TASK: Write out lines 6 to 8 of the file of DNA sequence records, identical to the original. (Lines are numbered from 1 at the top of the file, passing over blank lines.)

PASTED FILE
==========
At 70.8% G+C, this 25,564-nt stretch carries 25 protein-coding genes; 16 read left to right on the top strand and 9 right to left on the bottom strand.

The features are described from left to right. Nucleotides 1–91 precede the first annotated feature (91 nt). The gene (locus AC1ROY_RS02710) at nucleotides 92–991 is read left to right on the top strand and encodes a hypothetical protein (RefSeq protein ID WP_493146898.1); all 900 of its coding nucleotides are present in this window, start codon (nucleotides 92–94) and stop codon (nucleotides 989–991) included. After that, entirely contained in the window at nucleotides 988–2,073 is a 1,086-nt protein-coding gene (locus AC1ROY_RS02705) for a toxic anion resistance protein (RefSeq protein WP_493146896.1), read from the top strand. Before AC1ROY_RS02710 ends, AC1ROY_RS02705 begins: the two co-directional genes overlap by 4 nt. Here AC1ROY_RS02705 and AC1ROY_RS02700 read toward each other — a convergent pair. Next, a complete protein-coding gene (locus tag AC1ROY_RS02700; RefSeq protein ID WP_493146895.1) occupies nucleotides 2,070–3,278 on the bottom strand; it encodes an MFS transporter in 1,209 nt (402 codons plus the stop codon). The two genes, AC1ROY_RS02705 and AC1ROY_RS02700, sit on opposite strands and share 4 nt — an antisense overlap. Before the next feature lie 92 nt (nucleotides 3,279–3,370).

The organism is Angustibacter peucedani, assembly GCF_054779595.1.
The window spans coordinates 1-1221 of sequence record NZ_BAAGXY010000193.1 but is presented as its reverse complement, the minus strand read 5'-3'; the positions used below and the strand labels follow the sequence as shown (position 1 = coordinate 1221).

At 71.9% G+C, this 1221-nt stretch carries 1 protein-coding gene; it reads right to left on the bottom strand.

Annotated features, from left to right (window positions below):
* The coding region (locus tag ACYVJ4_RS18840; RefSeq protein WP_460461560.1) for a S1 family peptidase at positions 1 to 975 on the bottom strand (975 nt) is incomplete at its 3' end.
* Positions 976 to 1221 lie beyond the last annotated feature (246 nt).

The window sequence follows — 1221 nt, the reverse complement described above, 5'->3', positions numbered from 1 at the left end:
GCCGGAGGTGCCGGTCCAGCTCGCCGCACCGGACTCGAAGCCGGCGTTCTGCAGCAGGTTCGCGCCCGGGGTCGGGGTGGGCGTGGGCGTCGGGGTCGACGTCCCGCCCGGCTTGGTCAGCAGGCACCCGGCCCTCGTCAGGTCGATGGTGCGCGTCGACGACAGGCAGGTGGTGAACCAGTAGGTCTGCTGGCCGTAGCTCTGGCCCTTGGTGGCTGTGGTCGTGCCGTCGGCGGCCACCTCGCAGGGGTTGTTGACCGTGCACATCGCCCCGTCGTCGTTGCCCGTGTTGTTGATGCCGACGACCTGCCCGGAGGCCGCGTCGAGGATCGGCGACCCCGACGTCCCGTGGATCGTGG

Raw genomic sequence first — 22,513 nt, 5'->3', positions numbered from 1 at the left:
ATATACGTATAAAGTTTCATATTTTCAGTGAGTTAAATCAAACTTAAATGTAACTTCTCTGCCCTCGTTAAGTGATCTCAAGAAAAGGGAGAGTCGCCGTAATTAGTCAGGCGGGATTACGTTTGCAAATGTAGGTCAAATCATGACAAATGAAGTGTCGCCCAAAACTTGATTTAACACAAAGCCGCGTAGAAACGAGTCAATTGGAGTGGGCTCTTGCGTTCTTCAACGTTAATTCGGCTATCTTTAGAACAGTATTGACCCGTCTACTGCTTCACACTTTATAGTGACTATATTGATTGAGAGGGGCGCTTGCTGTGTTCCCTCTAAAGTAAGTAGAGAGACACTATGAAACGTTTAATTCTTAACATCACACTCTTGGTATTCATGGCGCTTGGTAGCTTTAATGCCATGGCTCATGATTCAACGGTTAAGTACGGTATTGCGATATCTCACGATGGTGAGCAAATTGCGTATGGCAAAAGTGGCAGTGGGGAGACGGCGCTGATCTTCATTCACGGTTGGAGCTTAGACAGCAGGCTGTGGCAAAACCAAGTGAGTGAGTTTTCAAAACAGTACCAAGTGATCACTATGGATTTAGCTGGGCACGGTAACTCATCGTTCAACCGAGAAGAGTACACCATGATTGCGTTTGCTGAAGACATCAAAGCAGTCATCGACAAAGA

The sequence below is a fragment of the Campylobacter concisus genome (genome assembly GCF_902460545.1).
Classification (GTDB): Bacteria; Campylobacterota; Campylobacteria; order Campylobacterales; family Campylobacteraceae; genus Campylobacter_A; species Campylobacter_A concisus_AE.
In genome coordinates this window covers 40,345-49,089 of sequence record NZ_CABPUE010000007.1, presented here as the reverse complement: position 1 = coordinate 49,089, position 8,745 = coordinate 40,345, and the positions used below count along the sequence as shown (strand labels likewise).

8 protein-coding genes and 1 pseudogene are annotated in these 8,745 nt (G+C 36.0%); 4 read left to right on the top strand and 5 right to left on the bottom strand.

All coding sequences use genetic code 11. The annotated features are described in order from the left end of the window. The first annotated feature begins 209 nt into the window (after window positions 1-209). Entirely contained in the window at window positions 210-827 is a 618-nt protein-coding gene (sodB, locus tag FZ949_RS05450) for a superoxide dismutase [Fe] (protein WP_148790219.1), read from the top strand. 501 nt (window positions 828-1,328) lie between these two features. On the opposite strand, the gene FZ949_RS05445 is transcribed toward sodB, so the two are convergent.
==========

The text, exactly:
Annotated features, from left to right (window positions below):
* The coding region (locus tag ACYVJ4_RS18840; RefSeq protein WP_460461560.1) for a S1 family peptidase at positions 1 to 975 on the bottom strand (975 nt) is incomplete at its 3' end.
* Positions 976 to 1221 lie beyond the last annotated feature (246 nt).